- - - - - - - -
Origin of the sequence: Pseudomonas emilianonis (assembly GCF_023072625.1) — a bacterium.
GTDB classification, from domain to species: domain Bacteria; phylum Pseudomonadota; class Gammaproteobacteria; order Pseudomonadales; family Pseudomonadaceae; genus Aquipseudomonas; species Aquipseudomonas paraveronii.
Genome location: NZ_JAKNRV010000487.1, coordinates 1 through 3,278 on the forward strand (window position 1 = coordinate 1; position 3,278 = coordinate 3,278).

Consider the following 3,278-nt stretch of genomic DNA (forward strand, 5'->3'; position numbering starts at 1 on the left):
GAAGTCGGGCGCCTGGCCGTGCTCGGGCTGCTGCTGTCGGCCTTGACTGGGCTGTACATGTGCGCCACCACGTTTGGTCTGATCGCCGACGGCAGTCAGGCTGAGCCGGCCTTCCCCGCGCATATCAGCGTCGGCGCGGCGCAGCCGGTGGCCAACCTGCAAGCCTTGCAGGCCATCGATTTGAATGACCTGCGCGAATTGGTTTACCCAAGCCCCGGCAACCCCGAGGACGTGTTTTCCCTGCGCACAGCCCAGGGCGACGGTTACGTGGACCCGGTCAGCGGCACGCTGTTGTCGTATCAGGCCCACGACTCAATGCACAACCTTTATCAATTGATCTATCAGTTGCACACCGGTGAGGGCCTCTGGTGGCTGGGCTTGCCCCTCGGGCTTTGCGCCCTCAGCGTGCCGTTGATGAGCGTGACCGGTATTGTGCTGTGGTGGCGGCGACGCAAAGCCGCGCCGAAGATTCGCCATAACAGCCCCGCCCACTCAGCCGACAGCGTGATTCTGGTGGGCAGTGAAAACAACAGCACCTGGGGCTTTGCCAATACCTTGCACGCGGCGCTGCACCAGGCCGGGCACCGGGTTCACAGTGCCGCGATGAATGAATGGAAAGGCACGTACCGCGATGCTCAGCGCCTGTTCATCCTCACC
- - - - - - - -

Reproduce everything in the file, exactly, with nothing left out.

Origin of the sequence: Pseudomonas emilianonis (assembly GCF_023072625.1) — a bacterium.
GTDB classification, from domain to species: domain Bacteria; phylum Pseudomonadota; class Gammaproteobacteria; order Pseudomonadales; family Pseudomonadaceae; genus Aquipseudomonas; species Aquipseudomonas paraveronii.
Genome location: NZ_JAKNRV010000487.1, coordinates 1 through 3,278 on the forward strand (window position 1 = coordinate 1; position 3,278 = coordinate 3,278).

Consider the following 3,278-nt stretch of genomic DNA (forward strand, 5'->3'; position numbering starts at 1 on the left):
GAAGTCGGGCGCCTGGCCGTGCTCGGGCTGCTGCTGTCGGCCTTGACTGGGCTGTACATGTGCGCCACCACGTTTGGTCTGATCGCCGACGGCAGTCAGGCTGAGCCGGCCTTCCCCGCGCATATCAGCGTCGGCGCGGCGCAGCCGGTGGCCAACCTGCAAGCCTTGCAGGCCATCGATTTGAATGACCTGCGCGAATTGGTTTACCCAAGCCCCGGCAACCCCGAGGACGTGTTTTCCCTGCGCACAGCCCAGGGCGACGGTTACGTGGACCCGGTCAGCGGCACGCTGTTGTCGTATCAGGCCCACGACTCAATGCACAACCTTTATCAATTGATCTATCAGTTGCACACCGGTGAGGGCCTCTGGTGGCTGGGCTTGCCCCTCGGGCTTTGCGCCCTCAGCGTGCCGTTGATGAGCGTGACCGGTATTGTGCTGTGGTGGCGGCGACGCAAAGCCGCGCCGAAGATTCGCCATAACAGCCCCGCCCACTCAGCCGACAGCGTGATTCTGGTGGGCAGTGAAAACAACAGCACCTGGGGCTTTGCCAATACCTTGCACGCGGCGCTGCACCAGGCCGGGCACCGGGTTCACAGTGCCGCGATGAATGAATGGAAAGGCACGTACCGCGATGCTCAGCGCCTGTTCATCCTCACC